Day 2 (later that day)
Out on the beach the haloed moon is astonishingly bright, and seems to be directly in front of the turtle nest’s sand runway. There’s no question that if the turtles make it out alive, they’ll know where to go. By 8:30, a crowd of 15 people or so has gathered around the nest.
The two women from Kansas and Colorado are here again, and there are some newcomers, including a couple from Wisconsin. “How do they breathe under there? They’re buried alive!” the wife cries. Around 9, the sand starts to move.
Every few minutes, Donna the nest monitor says, “Did you see that?” The sand is moving, or “simmering,” in sea turtle-speak, a reference to what happens when all the turtles come pouring out of the nest – a “full boil.” I find it strange that we use cooking terms for this. Donna says it could be a few minutes now, or a few hours before the nest boils, it just depends. “It’s like a human baby, you just have to wait,” she says. “But this is my favorite part,” she continues. “Once it boils, it goes too fast.”
She lays out the ground rules for everyone present – stay back from the high tide line to avoid stepping on any turtles, and absolutely no touching. She asks for a volunteer to count the turtles. I volunteer and immediately regret it — luckily I have a backup counter.
The nest is really simmering now. “Oh look, oh look!” The woman from Wisconsin exclaims whenever there’s a significant movement. Suddenly a tiny black thing peeks through the sand – it’s a turtle head, we decide, after staring at it for several minutes.
A flipper peeks through the sand. Gasps all around. The turtles (or at least the parts of them we can see) remain still for several minutes at a time – maybe because they are exhausted from pushing up on to the surface for several days. Everyone is watching the nest, rapt. Any moment now the simmer will become a boil.
Another head pops through, and then another flipper, and pretty soon it’s a sandy bowl full of turtle parts, and we know we are about to witness something remarkable. And then we do. One tiny sea turtle forces his way up out of the sand and through the wire cage – followed almost instantaneously by all of his brothers and sisters.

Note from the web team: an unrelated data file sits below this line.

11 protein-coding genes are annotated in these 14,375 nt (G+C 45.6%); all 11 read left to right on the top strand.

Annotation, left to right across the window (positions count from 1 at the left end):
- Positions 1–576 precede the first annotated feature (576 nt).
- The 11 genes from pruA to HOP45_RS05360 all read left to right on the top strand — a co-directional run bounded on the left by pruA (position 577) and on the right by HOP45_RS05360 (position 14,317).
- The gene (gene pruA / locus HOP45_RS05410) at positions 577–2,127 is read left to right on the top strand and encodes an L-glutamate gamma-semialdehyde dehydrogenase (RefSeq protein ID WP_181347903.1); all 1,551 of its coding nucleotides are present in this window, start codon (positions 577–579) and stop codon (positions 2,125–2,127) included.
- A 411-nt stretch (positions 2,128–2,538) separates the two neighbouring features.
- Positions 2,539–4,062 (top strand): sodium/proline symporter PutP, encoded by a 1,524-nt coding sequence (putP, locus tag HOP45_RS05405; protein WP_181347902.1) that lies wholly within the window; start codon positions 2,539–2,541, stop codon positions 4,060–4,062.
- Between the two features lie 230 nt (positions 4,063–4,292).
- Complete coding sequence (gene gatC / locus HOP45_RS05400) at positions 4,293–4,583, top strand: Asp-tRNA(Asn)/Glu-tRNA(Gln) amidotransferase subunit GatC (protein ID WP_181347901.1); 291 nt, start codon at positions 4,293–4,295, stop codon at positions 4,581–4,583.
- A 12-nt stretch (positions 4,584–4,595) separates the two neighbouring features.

It’s as if they were all just waiting for the signal from a leader. Here they come, one after another, around a hundred baby sea turtles, surprisingly zippy on their new flippers and driven with a clear and singular purpose.
“Well, ain’t that the coolest thing you’ve ever seen,” one man says. I attempt to count the babies for, oh, about a minute. Counting baby sea turtles when you’ve never seen them before is like numbering the freckles on a loved one’s face the moment you step off the airplane from a long journey. I need to soak in the whole, joyous thing.
Cory is furiously photographing the babies with his red-filtered camera — hence the above photo’s red hue. The turtles don’t see the red spectrum, so the light isn’t disturbing. It takes about ten minutes for every turtle to make it to the water.
Once they start swimming, it takes a few waves before they’re gone – the tide keeps bringing them back. Standing on the shore, I can’t believe my luck. The day started with death and ended in birth.
But there’s no avoiding the question that everyone must be thinking as we watch the waves carry the turtles out to sea. Will even one of these babies survive to become a mature loggerhead? A baby sea turtle has less than a one percent chance of surviving to maturity in the ocean.
The Bald Head Island Conservancy and its cadre of volunteers have done everything they can to make sure the little ones made it to the ocean alive. But now that they’re at home in the sea, the dangers multiply. Who will protect them now? In sea turtle conservation, if this particular beach is in BHIC’s jurisdiction, then the Atlantic Ocean, it appears, is Oceana’s. With the baby sea turtles in the water at last, the torch has been passed to us.